By David Lehman
Today in 1862
Claude Debussy was born.
I remember where I was and what I was doing
one hundred years and two months later:
elementary algebra, trombone practice,
Julius Caesar on the record player
with Brando as Antony, simple
buttonhook patterns in football,
the French subjunctive, and the use
of "quarantine" rather than "blockade"
during the Cuban Missile Crisis.
It was considered the less belligerent word.
Much was made of it in 1962,
centenary of Debussy's birth.
And if today I play his Rhapsody
for Saxophone and Orchestra
for the ten minutes it requires of
my undivided attention, who will attack me for
living in Paris in 1908 instead of now?
Let them. I'll take my stand,
my music stand, with the composer
of my favorite Danse Tarantelle.
From the Academy of American Poets' Poem-A-Day."I wrote the first draft of this poem in 2008, on Claude Debussy's birthday, August 22," writes Lehman. "Thus the title's numerical symmetry: '08/22/08.' The logic of mathematics suggested the leap from 1862, the year of Debussy’s birth, to his centenary year of 1962, then back to the present and forth to 1908—the present minus 100 years—with Debussy at work on his saxophone rhapsody. Time, then, is the subject. But time plus numbers are two thirds of the way to music, and Debussy’s music gets the last word, as it should." Among his accomplishments, he is the editor of The Best American Erotic Poems: From 1800 to the Present.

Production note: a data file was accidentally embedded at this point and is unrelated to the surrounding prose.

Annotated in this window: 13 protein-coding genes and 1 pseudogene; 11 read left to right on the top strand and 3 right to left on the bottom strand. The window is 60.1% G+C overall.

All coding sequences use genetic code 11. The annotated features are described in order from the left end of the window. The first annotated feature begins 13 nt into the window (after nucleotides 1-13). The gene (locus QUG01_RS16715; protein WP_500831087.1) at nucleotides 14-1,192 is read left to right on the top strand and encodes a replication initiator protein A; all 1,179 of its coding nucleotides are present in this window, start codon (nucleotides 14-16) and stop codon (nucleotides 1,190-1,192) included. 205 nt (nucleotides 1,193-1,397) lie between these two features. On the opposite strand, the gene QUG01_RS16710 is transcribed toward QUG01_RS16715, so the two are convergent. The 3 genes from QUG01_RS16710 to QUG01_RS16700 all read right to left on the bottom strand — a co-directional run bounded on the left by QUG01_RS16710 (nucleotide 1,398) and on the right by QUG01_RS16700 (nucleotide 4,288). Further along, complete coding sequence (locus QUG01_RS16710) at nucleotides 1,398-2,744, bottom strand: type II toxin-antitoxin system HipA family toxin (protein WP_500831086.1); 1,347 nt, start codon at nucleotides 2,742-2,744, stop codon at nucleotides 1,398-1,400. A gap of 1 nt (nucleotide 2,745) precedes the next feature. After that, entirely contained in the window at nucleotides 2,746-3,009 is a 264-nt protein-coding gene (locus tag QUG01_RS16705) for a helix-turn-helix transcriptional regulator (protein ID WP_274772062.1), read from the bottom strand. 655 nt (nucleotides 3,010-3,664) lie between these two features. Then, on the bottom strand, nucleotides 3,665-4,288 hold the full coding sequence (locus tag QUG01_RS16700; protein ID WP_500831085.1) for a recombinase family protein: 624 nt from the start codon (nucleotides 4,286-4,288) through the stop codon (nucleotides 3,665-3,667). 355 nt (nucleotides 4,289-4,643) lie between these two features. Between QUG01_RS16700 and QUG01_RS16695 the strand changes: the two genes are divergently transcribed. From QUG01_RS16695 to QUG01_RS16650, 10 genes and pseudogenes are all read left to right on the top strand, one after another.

My Thursday was uneventful compared to my Wednesday. Apart from a trip to Giant and CVS with my kids for utter necessities (milk, cat food, shampoo since they've been sharing all summer and Daniel needs one to bring to college, 99-cent two-liter bottles of soda, flip-flops on sale with extra discount for $1.10), I stayed near home, got work done, waved at bunnies as I walked by, saw Adam off to cross country practice, nervously introduced the cats to healthier food which apparently met with their approval.
My parents invited us over for dinner since they won't be around Friday and Daniel is moving back to College Park over the weekend. We had Italian food and watched the Nationals try very hard to lose to the Cubs before coming back to win in 13 (the Ravens tried even harder to lose to the Panthers and succeeded, but it's preseason so no big deal). We also watched the South Park movie with older son; none of us had seen the whole thing before and I am still snickering at the musical numbers.
Here are a few more photos of what will probably be our last visit to DC's branch of the National Aquarium, the oldest public aquarium in the U.S., which is closing next month when the Commerce Department, which houses it, begins renovations. The National Zoo is getting three elephants from the Calgary Zoo, just had two tiger cubs, and may have a pregnant panda, but we are still sad that the aquarium is likely leaving DC forever, since the animals will all be sent to live elsewhere.